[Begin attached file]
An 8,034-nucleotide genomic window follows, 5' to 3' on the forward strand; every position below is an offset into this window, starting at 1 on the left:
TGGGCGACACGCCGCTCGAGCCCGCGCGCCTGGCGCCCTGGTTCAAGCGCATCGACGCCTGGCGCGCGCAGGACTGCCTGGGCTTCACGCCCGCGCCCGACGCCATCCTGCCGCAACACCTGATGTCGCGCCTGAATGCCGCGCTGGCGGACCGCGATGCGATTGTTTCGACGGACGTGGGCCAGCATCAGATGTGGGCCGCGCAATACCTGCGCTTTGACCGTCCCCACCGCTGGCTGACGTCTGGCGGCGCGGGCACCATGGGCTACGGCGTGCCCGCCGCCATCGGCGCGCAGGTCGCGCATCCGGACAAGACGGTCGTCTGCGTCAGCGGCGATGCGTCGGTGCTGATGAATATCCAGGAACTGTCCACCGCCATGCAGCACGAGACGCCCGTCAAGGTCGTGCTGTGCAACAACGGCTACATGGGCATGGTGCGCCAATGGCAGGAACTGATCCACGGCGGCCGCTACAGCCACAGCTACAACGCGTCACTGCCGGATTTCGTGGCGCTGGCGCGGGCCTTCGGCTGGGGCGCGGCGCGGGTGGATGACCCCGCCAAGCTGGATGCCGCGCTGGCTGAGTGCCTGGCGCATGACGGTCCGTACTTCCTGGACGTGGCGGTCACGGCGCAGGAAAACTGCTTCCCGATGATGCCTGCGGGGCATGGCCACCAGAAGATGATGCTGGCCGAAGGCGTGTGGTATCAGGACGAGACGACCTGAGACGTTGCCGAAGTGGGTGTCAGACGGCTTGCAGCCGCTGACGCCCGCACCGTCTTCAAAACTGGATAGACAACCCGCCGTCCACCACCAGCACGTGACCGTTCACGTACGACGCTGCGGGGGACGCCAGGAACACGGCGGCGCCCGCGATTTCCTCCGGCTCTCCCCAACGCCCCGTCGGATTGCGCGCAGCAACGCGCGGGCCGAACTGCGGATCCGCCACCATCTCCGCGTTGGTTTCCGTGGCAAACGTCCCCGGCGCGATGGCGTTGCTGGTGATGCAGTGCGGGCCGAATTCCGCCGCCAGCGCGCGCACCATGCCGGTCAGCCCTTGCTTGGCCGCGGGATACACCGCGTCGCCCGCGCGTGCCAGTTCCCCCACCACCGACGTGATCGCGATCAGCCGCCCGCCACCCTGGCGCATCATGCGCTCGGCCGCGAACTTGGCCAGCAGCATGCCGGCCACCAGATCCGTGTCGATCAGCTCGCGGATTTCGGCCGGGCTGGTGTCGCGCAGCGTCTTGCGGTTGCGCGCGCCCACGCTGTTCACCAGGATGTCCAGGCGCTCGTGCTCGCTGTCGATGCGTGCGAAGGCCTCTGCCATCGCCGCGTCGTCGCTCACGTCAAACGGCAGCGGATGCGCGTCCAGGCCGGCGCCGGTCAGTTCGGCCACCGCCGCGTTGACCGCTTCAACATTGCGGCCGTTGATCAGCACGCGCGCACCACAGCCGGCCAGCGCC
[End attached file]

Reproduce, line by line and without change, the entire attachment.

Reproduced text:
An 8,034-nucleotide genomic window follows, 5' to 3' on the forward strand; every position below is an offset into this window, starting at 1 on the left:
TGGGCGACACGCCGCTCGAGCCCGCGCGCCTGGCGCCCTGGTTCAAGCGCATCGACGCCTGGCGCGCGCAGGACTGCCTGGGCTTCACGCCCGCGCCCGACGCCATCCTGCCGCAACACCTGATGTCGCGCCTGAATGCCGCGCTGGCGGACCGCGATGCGATTGTTTCGACGGACGTGGGCCAGCATCAGATGTGGGCCGCGCAATACCTGCGCTTTGACCGTCCCCACCGCTGGCTGACGTCTGGCGGCGCGGGCACCATGGGCTACGGCGTGCCCGCCGCCATCGGCGCGCAGGTCGCGCATCCGGACAAGACGGTCGTCTGCGTCAGCGGCGATGCGTCGGTGCTGATGAATATCCAGGAACTGTCCACCGCCATGCAGCACGAGACGCCCGTCAAGGTCGTGCTGTGCAACAACGGCTACATGGGCATGGTGCGCCAATGGCAGGAACTGATCCACGGCGGCCGCTACAGCCACAGCTACAACGCGTCACTGCCGGATTTCGTGGCGCTGGCGCGGGCCTTCGGCTGGGGCGCGGCGCGGGTGGATGACCCCGCCAAGCTGGATGCCGCGCTGGCTGAGTGCCTGGCGCATGACGGTCCGTACTTCCTGGACGTGGCGGTCACGGCGCAGGAAAACTGCTTCCCGATGATGCCTGCGGGGCATGGCCACCAGAAGATGATGCTGGCCGAAGGCGTGTGGTATCAGGACGAGACGACCTGAGACGTTGCCGAAGTGGGTGTCAGACGGCTTGCAGCCGCTGACGCCCGCACCGTCTTCAAAACTGGATAGACAACCCGCCGTCCACCACCAGCACGTGACCGTTCACGTACGACGCTGCGGGGGACGCCAGGAACACGGCGGCGCCCGCGATTTCCTCCGGCTCTCCCCAACGCCCCGTCGGATTGCGCGCAGCAACGCGCGGGCCGAACTGCGGATCCGCCACCATCTCCGCGTTGGTTTCCGTGGCAAACGTCCCCGGCGCGATGGCGTTGCTGGTGATGCAGTGCGGGCCGAATTCCGCCGCCAGCGCGCGCACCATGCCGGTCAGCCCTTGCTTGGCCGCGGGATACACCGCGTCGCCCGCGCGTGCCAGTTCCCCCACCACCGACGTGATCGCGATCAGCCGCCCGCCACCCTGGCGCATCATGCGCTCGGCCGCGAACTTGGCCAGCAGCATGCCGGCCACCAGATCCGTGTCGATCAGCTCGCGGATTTCGGCCGGGCTGGTGTCGCGCAGCGTCTTGCGGTTGCGCGCGCCCACGCTGTTCACCAGGATGTCCAGGCGCTCGTGCTCGCTGTCGATGCGTGCGAAGGCCTCTGCCATCGCCGCGTCGTCGCTCACGTCAAACGGCAGCGGATGCGCGTCCAGGCCGGCGCCGGTCAGTTCGGCCACCGCCGCGTTGACCGCTTCAACATTGCGGCCGTTGATCAGCACGCGCGCACCACAGCCGGCCAGCGCC